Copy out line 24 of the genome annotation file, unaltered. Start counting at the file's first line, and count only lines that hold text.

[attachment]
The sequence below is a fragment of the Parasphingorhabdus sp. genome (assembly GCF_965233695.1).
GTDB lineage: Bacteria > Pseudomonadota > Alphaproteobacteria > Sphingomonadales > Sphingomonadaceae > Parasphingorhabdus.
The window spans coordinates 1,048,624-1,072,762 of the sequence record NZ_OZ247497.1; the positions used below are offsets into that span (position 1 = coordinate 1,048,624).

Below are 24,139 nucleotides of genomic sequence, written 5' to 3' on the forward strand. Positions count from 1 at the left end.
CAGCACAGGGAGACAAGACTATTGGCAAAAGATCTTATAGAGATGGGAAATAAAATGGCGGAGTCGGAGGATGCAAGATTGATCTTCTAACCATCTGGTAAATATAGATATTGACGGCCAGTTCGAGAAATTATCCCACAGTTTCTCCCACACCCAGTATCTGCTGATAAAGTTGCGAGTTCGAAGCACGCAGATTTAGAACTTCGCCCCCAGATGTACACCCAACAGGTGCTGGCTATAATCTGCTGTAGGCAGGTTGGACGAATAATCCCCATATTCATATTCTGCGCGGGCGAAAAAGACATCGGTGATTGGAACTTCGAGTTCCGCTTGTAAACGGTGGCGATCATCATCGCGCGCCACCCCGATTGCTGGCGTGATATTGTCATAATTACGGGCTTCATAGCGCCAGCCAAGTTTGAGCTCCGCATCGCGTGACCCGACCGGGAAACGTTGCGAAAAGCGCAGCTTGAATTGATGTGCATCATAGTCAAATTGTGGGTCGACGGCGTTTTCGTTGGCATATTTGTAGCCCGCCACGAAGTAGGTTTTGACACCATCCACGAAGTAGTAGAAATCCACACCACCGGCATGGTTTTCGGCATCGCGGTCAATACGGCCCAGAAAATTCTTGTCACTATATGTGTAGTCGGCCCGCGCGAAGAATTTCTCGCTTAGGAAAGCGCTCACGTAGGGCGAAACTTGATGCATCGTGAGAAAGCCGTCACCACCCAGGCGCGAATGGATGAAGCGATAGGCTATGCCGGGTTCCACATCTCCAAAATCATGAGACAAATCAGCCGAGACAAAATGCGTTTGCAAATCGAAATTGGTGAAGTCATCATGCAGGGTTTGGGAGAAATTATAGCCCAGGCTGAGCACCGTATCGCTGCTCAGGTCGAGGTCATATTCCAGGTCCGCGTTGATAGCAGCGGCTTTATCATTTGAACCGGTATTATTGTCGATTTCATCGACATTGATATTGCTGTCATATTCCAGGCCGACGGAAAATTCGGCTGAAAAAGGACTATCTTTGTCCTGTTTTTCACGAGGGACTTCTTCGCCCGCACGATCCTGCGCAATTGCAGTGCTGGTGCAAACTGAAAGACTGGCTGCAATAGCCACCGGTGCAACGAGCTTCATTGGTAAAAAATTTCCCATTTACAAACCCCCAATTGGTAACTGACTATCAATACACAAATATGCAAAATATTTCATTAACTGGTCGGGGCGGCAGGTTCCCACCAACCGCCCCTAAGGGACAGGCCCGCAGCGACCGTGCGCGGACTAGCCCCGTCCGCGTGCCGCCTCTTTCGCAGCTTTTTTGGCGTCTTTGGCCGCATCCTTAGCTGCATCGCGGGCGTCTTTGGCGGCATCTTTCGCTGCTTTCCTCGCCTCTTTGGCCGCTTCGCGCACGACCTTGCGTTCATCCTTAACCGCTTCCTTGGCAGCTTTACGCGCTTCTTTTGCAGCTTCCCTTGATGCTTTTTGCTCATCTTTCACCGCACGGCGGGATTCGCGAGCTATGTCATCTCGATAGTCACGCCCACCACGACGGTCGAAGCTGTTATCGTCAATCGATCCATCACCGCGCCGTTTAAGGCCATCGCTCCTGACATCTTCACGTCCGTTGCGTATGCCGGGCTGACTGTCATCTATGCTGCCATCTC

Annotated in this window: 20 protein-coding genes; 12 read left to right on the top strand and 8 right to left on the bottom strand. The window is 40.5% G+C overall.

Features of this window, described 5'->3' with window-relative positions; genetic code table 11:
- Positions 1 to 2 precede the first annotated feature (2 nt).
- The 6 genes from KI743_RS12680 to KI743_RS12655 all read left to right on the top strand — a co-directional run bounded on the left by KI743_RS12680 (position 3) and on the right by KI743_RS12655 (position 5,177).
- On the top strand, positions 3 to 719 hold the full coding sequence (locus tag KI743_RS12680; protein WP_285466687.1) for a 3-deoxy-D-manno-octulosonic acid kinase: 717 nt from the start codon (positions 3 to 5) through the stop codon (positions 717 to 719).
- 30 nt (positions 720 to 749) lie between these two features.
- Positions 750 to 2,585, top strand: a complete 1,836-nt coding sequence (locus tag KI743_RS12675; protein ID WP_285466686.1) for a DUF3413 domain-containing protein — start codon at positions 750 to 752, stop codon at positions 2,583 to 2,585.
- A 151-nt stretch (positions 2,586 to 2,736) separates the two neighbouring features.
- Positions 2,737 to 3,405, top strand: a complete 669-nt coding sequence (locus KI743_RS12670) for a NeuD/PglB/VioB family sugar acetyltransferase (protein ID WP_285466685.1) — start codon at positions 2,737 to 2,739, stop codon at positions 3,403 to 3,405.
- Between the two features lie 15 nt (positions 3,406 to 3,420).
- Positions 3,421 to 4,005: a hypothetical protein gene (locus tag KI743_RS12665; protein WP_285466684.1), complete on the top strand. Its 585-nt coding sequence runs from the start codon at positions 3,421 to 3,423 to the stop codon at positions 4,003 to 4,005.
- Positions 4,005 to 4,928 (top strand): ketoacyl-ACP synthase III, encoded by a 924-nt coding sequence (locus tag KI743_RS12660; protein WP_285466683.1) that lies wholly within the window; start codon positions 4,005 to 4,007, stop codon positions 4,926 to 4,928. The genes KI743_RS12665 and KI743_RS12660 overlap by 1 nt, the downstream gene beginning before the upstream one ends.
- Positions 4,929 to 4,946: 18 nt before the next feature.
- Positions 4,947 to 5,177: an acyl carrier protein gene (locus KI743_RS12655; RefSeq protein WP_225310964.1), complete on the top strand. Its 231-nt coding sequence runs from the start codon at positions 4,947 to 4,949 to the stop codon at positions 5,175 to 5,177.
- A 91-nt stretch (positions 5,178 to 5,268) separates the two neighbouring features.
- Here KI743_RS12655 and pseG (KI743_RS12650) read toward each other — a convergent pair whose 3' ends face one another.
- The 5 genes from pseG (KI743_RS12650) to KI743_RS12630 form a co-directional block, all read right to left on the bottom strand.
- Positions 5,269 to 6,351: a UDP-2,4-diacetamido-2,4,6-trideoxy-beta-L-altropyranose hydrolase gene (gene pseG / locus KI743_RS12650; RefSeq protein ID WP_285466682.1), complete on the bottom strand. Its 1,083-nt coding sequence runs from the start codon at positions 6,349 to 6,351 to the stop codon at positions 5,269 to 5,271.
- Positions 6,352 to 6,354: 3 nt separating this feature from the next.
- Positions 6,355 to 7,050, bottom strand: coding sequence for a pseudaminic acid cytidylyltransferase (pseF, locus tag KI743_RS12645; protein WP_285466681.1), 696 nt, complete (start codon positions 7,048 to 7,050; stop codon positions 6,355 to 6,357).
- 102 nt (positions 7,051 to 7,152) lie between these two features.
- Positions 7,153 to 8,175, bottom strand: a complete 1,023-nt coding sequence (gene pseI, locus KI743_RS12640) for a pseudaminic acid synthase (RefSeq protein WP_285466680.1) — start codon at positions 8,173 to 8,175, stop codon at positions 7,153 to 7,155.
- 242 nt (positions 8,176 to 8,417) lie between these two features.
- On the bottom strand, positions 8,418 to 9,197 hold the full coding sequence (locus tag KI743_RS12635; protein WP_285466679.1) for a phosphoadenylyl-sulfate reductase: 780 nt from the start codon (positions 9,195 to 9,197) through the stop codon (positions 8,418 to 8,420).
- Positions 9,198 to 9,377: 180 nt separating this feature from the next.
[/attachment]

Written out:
- Positions 6,352 to 6,354: 3 nt separating this feature from the next.